Business is slowly coming to life again. People go back to their offices, factories re-open. Some companies find that the competition did not sit still and their business environment has changed. Hence, managers are busy scanning their new situation. In the midst of that, you want to catch-up with your customers to see how else you can help them. You will not always get the responses you expect. This is exactly what happened to me many years ago placing a regular call to one of my customers, after the long summer break. And what happened next changed the success of their business and my success as a salesperson in an unexpected way.
I called my contact, Jason, the Logistics Manager of my customer for a confirmation of our catch-up meeting. His response was, before even allowing me to go through a suggested agenda: “Sorry, I can’t talk right now, we are in the middle of something and I need to postpone our meeting”. I empathized with his situation and told him I would call back next week. But then, after hanging up, I thought by myself: What is he busy with? I was on good terms with Jason so I called him back and asked him this question. He said that management has requested every function to look at cost savings, and hence he is busy with comparing the costs of alternative suppliers.
Instead of getting in that kind of discussion, I asked: Why is the management asking every department to look at cost savings? What is behind that? Jason explained that after coming back from their summer break, they realized that their main competitor had dumped the prices of their finished products and now the company’s market share in Japan and Australia was in danger. They need to cut costs quickly so that they could match these prices and prevent consumers from switching to their competitor.
I shared the following insight with Jason that got his interest: “I appreciate the challenge you are going through. I had a customer in a similar industry and they faced a similar situation. Just a few cost savings here and there was not the solution nor provided them with the result they were looking for, so they needed to think about a drastic change, enabling them with the cost savings they were after. We helped them with that.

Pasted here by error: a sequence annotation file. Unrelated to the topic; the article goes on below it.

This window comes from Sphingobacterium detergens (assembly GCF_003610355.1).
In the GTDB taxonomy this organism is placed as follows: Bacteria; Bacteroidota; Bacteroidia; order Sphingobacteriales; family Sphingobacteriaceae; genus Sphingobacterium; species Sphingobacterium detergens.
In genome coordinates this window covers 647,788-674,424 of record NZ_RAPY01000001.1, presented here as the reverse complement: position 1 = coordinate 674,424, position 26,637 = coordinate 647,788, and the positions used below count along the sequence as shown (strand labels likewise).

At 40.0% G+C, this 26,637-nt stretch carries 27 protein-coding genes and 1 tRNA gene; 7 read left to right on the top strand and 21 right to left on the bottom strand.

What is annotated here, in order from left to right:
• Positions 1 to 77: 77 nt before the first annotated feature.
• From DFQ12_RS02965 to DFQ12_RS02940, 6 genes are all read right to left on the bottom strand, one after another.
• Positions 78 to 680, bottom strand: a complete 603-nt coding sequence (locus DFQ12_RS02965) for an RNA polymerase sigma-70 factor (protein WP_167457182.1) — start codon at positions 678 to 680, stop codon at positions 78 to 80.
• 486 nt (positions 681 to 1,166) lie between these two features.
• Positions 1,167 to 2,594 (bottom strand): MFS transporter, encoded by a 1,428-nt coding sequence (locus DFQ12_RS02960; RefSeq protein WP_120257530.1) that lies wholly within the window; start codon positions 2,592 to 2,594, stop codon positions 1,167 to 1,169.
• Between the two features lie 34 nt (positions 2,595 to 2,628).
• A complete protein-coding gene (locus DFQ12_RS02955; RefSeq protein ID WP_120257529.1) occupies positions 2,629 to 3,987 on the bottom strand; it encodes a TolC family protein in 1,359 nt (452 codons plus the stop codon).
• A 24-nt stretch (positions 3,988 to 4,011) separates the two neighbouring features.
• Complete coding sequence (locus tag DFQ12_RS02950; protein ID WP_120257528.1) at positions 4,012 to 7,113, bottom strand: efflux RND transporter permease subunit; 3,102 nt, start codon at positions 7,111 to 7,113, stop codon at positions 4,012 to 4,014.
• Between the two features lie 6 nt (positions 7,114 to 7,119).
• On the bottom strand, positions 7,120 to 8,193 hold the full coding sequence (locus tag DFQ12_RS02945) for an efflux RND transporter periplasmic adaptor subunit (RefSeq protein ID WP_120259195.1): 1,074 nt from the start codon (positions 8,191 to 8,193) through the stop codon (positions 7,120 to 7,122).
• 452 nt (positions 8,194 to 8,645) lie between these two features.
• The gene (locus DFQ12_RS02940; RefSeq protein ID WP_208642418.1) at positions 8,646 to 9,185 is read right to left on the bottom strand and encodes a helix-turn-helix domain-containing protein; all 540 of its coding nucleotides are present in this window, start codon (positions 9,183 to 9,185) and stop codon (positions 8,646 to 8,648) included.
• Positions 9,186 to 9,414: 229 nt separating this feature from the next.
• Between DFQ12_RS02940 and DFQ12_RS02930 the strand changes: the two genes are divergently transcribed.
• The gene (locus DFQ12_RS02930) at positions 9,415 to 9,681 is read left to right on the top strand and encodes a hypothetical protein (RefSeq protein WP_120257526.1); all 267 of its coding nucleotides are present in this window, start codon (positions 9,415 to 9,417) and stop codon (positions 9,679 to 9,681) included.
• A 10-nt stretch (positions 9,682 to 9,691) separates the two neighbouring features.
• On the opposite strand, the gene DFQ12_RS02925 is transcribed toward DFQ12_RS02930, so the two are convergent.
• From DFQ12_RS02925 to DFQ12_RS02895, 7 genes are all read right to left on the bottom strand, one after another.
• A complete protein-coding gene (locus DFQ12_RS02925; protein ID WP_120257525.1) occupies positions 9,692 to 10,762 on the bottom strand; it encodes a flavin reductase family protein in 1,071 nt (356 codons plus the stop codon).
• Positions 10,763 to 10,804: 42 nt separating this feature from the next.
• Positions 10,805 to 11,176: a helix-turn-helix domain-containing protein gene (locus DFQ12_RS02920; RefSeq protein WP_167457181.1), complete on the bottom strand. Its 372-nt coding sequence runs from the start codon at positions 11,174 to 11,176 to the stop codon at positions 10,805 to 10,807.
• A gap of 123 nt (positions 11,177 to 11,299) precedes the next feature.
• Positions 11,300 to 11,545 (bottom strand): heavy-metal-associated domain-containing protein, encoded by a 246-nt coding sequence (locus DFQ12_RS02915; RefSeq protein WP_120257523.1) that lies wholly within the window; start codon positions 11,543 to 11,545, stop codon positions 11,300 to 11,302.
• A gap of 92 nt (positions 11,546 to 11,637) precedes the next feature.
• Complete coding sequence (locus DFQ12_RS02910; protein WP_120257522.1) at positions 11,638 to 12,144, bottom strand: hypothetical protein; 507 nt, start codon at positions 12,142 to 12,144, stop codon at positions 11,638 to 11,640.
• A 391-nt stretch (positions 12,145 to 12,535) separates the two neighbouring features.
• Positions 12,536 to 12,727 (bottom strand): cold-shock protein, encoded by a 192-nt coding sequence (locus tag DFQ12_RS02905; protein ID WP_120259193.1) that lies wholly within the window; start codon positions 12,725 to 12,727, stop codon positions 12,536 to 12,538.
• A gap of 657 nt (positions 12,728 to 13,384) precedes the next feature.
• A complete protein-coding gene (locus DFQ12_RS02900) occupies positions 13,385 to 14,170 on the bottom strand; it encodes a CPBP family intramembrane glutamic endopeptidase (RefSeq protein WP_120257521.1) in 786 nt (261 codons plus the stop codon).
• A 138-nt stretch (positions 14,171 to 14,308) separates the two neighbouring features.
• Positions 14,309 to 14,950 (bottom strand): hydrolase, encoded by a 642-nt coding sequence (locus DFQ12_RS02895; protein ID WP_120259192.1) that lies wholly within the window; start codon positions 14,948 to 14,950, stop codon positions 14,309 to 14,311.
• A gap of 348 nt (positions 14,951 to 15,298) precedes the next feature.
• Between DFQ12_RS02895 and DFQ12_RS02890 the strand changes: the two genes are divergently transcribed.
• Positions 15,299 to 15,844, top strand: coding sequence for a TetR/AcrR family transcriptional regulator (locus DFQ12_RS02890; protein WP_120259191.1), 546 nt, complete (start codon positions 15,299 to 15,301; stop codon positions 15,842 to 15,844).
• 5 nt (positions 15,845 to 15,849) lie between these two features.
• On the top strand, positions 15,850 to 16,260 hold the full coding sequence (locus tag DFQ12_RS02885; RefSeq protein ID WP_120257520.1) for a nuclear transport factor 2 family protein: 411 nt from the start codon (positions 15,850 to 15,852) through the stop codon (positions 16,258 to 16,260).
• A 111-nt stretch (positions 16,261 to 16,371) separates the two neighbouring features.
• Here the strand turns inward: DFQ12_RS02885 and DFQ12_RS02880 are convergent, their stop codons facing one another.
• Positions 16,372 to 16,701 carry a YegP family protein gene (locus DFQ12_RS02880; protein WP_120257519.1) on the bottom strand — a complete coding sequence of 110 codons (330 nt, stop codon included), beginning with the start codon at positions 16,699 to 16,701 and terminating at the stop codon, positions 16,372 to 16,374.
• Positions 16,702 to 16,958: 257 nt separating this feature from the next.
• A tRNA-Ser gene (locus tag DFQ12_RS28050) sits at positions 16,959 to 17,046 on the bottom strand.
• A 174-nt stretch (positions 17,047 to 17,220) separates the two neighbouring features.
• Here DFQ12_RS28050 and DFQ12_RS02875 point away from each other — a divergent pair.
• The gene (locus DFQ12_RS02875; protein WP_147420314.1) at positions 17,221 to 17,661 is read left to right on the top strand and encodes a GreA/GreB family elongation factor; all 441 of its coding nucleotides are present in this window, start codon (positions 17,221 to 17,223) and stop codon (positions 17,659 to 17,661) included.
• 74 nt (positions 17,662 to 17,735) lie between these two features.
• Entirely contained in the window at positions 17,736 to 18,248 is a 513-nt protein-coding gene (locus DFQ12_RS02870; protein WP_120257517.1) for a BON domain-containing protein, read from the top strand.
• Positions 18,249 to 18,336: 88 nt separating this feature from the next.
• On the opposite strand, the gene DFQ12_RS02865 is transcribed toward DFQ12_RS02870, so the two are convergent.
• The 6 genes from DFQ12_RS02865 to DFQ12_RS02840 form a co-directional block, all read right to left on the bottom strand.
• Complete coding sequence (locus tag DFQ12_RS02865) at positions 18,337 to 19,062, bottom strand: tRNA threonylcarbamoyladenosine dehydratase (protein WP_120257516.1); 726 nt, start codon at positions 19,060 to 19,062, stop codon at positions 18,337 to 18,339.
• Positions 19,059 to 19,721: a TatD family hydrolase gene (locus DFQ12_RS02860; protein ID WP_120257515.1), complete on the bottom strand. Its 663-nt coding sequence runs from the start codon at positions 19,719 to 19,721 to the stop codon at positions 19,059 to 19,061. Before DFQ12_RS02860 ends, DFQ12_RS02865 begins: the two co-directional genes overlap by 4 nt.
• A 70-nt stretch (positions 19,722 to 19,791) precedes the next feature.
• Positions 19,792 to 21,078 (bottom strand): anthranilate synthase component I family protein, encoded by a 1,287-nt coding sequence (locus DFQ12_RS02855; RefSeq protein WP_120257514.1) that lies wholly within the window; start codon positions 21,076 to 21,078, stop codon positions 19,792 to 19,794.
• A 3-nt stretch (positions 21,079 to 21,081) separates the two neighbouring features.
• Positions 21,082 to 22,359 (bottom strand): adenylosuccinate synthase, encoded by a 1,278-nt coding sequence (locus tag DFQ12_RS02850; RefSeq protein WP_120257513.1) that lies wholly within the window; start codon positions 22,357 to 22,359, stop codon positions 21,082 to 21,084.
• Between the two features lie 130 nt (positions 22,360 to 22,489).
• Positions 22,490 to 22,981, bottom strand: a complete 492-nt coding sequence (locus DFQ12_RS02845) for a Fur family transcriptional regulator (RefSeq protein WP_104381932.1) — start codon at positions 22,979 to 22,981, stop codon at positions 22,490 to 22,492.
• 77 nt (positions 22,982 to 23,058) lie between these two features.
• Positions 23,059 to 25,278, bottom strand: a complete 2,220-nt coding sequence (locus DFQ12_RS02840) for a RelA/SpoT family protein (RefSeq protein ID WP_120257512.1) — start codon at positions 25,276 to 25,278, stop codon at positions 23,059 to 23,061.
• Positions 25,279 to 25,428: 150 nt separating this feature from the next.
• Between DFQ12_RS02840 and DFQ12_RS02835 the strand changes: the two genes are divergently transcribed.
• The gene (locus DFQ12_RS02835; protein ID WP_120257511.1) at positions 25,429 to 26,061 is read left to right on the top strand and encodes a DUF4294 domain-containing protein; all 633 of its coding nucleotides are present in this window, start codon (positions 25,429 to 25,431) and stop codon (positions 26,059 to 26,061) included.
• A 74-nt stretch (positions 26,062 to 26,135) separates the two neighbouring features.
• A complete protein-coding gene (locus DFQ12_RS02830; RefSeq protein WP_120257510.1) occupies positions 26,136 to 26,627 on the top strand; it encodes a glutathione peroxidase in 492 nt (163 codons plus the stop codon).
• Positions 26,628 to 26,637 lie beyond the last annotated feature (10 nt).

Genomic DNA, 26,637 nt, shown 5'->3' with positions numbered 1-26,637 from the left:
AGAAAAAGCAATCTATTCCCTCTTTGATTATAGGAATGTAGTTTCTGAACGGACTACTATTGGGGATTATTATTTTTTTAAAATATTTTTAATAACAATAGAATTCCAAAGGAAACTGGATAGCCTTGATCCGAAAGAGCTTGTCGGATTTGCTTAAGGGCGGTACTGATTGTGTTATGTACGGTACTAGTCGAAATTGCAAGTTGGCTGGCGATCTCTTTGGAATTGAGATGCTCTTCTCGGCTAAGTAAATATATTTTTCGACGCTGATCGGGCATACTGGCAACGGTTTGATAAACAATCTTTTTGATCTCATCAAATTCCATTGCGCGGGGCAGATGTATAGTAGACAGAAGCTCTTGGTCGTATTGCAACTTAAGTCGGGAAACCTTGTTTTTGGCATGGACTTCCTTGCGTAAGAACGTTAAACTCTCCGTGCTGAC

It was quiet at the other end of the phone, so I asked: “Jason, are you still there?” After another 5 seconds, he asked: “What did you do because your rates are not the cheapest? You offer express service and we don’t need that right now. We need to reduce, not increase the cost of the supply chain.”
I said: “Together we changed their business model and saved them 2/3rds of their warehouse cost. These cost savings reduced their overall production cost and allowed them to compete with prices that the market demanded. Maybe this is something that can work for you too?”. The next morning I was in Jason’s office and we worked out how a new business model would ship raw product materials direct from the supplier to their factory, instead of with the middlemen. The result was a warehouse cost savings of $100k per year. Jason’s company implemented with my help the suggested business model and not only kept their market shares but were able to expand to new markets. They became my biggest customer.
I have shared this story hundreds of times with other potential customers and with many sales colleagues. The moral of the story is: When people seem to be busy and have no time to talk to you, ask them what they are busy with and why. This will in many cases pay off. The second message: Storytelling is a powerful way to share ideas with your customers and becomes a more and more important skill in the new way of selling. By sharing a short success story with Jason, rather than explaining the process of the proposed business model, his motivation to take action and interest was greater. He became my change-champion and together we took the proposal to the boardroom.
So when your customers say they are to busy to talk to you, that is not the end of the story!
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